Yesterday evening I returned to Louisville from spending several days at home with my parents in the far Western reaches of the state. It is not often that I get to go home and spend several days at a time with them. Usually, the visit is crammed into the space of a single weekend: down on a Friday night right after work, there all day Saturday, and back in the car after church on Sunday. After three years of making the commute, I know the way well: I-65 South to the Western Kentucky Parkway—a miserable 140 miles of barren nothingness—to I-24 to the Purchase Parkway. I never mind the 250 mile trek because I always know that when I arrive there will be hugs (usually extended, squeezing ones from my mom), two happy dogs who can’t wait to jump into my lap and smother me with kisses, and a large, southern-style dinner waiting on the table. Sometimes, if I’m really lucky, family friends will be also there to join in on the Welcome Party. There’s something about Western Kentucky that helps me unwind—as though the moment you exit onto the Purchase Parkway, life slows and everything becomes simpler, easier.
After the initial welcome, when I am unpacking my bags in the guestroom, the usual flood of recollections enter my mind. Every aspect of this place is filled with the memories we’ve had ample time to create. The physical evidence is everywhere: in pictures of our childhood, our teenage years, high school graduations, proms and group pictures with friends and our extended family. Surrounded by the comfort of a happy past, I can feel the worry and the stress of my life begin to melt away. I slip my feet out of my shoes, symbolically beginning to let go.
There’s something to be said about going barefoot. (This in no way, shape or form reinforces the stereotype that Kentuckians don’t wear shoes. I can assure you, we do. That is not the point.) At some point in all of our lives, we must cast off our shoes and contend with ourselves in our natural form. No one curls onto the couch for a movie night wearing shoes, and we don’t sleep in shoes, for example. Whether we are enjoying the cool feel of green summer grass, the warm sensation of sand between our toes, or kicking and splashing our feet over the edge of a pool through blue, clear water—some of life’s most precious moments are lived out not in our tall heels or work loafers, but barefoot.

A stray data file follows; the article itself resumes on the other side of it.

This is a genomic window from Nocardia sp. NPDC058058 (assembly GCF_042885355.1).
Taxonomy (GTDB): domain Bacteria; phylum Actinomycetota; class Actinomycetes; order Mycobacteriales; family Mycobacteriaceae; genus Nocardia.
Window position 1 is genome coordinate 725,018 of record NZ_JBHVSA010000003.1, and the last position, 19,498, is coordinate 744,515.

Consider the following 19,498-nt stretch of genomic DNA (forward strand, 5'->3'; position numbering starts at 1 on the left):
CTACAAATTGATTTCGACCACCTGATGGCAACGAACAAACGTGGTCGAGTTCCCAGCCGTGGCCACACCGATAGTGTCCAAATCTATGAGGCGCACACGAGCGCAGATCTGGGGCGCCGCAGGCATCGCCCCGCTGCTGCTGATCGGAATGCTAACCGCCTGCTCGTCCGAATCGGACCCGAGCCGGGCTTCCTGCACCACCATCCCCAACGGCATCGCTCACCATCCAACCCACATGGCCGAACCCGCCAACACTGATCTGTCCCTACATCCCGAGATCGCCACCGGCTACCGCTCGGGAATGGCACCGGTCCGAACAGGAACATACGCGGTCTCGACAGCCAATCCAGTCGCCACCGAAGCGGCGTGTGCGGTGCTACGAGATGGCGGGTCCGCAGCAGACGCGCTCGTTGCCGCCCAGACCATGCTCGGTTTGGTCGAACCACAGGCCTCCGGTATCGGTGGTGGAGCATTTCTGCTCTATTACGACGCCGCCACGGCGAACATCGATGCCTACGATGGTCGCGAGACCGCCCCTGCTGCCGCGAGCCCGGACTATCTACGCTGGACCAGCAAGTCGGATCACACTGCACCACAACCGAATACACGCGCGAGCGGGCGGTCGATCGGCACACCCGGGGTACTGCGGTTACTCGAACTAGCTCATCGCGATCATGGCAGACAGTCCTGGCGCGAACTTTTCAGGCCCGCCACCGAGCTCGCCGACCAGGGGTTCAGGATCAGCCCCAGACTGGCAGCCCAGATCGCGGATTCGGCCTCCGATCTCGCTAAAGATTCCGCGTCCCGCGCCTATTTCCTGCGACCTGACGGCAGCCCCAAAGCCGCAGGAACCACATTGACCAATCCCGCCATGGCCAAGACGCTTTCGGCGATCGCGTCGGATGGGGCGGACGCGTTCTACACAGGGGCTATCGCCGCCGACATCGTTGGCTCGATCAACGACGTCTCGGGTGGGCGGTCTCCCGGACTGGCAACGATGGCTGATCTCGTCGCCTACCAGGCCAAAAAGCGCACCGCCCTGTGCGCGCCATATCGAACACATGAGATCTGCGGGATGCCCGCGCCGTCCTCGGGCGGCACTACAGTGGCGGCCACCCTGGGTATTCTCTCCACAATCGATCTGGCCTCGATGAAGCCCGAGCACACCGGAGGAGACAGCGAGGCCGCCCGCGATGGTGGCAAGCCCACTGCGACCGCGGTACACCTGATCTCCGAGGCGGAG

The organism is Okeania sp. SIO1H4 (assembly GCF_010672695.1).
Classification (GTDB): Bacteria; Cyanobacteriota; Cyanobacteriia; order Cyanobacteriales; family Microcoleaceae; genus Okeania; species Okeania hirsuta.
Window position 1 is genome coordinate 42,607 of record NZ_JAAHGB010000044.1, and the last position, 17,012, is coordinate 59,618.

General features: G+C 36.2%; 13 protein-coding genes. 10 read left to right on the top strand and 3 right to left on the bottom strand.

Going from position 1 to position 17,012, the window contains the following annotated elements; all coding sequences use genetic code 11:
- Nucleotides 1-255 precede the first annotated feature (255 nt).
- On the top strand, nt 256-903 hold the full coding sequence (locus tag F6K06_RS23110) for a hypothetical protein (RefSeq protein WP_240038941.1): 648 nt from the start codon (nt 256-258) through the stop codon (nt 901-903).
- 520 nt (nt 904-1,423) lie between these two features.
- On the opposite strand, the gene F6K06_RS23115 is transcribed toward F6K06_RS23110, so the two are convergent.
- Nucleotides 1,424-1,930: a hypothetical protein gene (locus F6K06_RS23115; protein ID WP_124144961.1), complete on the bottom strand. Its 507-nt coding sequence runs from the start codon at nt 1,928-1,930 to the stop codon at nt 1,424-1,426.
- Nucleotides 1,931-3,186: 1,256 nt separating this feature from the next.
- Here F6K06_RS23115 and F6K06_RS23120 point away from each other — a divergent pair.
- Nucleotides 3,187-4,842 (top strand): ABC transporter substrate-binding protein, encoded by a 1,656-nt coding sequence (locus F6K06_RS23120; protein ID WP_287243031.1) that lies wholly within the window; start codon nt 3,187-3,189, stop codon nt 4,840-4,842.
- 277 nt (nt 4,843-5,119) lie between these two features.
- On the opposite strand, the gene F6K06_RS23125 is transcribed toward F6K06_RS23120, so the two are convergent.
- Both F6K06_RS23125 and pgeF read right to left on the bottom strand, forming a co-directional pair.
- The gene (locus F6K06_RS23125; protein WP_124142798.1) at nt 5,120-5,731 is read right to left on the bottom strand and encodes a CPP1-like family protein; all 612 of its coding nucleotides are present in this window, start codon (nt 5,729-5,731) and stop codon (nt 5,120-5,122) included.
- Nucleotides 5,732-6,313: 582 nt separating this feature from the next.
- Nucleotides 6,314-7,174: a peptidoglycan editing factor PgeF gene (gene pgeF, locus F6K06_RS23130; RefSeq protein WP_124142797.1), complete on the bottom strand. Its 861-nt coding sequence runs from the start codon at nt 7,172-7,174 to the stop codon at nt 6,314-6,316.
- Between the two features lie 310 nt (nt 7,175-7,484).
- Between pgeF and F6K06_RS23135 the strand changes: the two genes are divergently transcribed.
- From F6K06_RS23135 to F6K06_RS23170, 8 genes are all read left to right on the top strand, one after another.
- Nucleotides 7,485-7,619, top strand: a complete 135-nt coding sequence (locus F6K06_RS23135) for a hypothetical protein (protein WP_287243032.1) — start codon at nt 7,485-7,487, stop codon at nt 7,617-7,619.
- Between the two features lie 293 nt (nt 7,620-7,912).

Parading about sans shoes can be incredibly wonderful. As a child, my younger brother and sister and I created all kinds of games and adventures in our yard and our house without them. On rainy spring afternoons, I love to curl up in a soft chair with a book and read—no shoes required. I remember standing in the middle of our yard one glorious summer evening when I was 17 in a summer dress, barefoot, and reaching up on tiptoe for my life’s most perfect kiss. And even now, when I sit across from my friends for heart-to-heart conversations that last for hours, it is the words we exchange that matter—not our shoes.
In a world where horns are honking, Blackberries are buzzing, deadlines are looming, reporters are calling, bills are arriving…a return to the simple, essential way of life is not only needed, it is necessary. When we are home, among the people whom we love the most and who love us unconditionally in return, we can ultimately shake off our shoes, let down our guard, relax and be ourselves. And these are the moments when I am convinced this is life in its most perfect form.
Inevitably, the relaxing, back-to-my-roots days must end, and I must return to the city. As I turn my car in the direction of the interstate, I do so with a sense of sadness—there is a pulling in my heart to turn back and let life be this way, always. Of course I know this is unrealistic. Life is waiting, and I must return to it.
Last night, as I set the cruise control and set my sight on the highway ahead, I glanced back in my rear view mirror to see a perfect sunset spread behind me. I had to smile as I slipped my feet out of my flip flops and allowed myself to be barefoot, just once more. We certainly can’t make these kinds of moments last forever, but—whenever we can—we should make them last just a little longer.